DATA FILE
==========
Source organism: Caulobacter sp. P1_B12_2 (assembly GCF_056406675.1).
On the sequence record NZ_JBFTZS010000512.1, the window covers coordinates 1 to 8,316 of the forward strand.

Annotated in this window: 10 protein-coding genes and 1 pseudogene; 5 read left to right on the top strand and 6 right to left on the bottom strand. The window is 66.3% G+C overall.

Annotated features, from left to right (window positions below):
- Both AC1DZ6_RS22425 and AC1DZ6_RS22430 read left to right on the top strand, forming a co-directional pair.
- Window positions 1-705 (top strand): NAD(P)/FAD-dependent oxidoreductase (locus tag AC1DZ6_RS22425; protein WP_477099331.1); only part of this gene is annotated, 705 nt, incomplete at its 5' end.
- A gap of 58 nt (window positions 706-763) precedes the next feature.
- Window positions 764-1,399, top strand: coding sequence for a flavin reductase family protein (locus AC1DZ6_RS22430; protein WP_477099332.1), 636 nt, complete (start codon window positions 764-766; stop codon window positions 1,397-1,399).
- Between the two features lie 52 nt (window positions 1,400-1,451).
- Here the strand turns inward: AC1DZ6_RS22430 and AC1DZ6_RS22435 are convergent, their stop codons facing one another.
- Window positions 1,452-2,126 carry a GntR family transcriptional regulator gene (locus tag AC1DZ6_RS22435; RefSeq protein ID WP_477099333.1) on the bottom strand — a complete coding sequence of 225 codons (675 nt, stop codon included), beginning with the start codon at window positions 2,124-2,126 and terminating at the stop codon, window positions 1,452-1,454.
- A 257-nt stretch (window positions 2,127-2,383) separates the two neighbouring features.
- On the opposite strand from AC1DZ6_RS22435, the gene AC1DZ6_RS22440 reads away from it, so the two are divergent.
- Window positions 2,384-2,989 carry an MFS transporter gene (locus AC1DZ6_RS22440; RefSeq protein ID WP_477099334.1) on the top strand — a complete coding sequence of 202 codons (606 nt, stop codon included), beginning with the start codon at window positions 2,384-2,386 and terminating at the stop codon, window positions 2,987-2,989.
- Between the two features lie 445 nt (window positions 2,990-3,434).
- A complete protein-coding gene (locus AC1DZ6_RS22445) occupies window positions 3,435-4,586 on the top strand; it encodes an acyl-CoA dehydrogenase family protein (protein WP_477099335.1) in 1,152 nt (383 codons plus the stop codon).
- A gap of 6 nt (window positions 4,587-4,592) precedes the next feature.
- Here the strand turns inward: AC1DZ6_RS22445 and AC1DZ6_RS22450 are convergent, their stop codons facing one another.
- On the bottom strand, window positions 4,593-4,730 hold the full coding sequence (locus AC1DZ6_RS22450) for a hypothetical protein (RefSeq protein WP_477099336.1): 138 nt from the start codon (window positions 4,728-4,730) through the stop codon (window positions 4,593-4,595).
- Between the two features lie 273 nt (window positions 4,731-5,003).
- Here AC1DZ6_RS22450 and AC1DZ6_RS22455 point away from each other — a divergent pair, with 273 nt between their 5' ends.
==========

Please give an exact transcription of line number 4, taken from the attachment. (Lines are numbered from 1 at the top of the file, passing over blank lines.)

Annotated features, from left to right (window positions below):